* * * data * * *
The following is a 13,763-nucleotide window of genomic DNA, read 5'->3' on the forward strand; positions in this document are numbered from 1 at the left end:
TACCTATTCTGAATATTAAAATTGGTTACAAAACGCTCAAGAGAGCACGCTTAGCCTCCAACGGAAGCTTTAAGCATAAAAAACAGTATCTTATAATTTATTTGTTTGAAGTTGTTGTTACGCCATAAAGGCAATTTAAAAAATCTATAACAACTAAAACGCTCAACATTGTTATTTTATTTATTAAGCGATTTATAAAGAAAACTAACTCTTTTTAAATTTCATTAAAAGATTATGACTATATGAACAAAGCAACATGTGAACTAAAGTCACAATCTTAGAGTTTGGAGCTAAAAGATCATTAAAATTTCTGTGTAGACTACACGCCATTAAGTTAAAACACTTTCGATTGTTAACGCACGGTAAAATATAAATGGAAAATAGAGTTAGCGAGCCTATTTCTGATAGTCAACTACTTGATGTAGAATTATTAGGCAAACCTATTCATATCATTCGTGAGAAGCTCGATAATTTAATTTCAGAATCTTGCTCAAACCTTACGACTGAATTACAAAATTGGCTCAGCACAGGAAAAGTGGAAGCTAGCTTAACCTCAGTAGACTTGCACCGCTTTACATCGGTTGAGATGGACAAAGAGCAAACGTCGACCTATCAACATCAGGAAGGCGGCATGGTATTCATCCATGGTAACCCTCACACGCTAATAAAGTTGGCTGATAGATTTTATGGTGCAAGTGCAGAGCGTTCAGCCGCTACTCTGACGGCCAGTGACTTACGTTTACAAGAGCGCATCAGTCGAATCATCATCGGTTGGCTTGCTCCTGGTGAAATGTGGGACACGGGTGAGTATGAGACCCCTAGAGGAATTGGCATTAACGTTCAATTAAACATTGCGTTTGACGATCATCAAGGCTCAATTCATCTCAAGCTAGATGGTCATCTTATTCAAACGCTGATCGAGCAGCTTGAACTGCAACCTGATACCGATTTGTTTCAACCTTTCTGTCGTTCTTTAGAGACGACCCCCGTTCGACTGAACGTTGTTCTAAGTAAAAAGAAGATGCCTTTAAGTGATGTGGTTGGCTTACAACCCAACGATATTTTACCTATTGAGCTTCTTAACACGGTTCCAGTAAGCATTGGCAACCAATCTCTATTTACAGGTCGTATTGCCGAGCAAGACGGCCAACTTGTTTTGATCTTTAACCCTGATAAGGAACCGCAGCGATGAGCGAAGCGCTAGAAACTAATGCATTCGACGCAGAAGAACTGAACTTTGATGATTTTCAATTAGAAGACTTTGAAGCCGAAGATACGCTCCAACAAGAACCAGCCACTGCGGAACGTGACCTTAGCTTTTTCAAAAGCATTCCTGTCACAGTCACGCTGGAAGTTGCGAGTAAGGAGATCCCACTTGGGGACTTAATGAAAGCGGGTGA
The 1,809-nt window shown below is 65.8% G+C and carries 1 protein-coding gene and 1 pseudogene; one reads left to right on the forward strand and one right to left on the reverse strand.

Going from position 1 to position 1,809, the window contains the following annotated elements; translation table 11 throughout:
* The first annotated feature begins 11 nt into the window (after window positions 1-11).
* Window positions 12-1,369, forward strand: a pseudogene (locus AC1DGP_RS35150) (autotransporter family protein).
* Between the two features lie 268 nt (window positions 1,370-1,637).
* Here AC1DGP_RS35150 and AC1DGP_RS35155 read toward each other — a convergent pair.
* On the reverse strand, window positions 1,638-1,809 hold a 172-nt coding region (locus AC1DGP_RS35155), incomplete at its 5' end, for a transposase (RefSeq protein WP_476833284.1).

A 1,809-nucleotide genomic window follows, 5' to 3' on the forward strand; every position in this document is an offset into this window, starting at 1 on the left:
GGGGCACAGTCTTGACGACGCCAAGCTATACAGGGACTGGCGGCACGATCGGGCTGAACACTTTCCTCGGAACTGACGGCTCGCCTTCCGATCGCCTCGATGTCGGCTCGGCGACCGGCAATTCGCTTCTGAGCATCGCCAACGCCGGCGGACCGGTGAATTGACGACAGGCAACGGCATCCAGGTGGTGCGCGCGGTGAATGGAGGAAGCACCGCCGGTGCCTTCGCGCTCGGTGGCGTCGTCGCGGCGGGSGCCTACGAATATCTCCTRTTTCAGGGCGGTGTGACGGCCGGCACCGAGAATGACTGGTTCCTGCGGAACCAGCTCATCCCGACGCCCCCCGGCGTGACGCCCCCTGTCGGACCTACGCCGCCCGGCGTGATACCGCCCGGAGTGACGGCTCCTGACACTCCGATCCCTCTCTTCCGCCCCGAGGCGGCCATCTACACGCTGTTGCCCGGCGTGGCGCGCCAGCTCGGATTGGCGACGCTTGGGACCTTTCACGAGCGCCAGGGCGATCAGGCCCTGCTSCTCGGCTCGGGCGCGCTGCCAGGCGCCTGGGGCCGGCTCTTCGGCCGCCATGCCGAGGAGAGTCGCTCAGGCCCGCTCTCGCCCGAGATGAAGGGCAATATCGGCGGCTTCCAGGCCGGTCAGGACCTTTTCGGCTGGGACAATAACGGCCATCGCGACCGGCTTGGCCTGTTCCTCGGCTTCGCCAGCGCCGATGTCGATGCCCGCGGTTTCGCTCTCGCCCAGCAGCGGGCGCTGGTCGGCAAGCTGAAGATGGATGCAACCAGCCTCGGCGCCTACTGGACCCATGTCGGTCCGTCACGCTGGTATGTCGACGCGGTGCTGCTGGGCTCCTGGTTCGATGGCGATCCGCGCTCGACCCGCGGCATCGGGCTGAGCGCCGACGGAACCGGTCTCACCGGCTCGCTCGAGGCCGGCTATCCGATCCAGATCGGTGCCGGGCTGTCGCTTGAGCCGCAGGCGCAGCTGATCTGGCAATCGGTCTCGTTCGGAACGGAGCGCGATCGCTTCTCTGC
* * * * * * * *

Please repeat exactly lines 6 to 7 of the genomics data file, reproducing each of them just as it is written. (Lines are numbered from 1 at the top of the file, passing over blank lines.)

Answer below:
* Window positions 12-1,369, forward strand: a pseudogene (locus AC1DGP_RS35150) (autotransporter family protein).
* Between the two features lie 268 nt (window positions 1,370-1,637).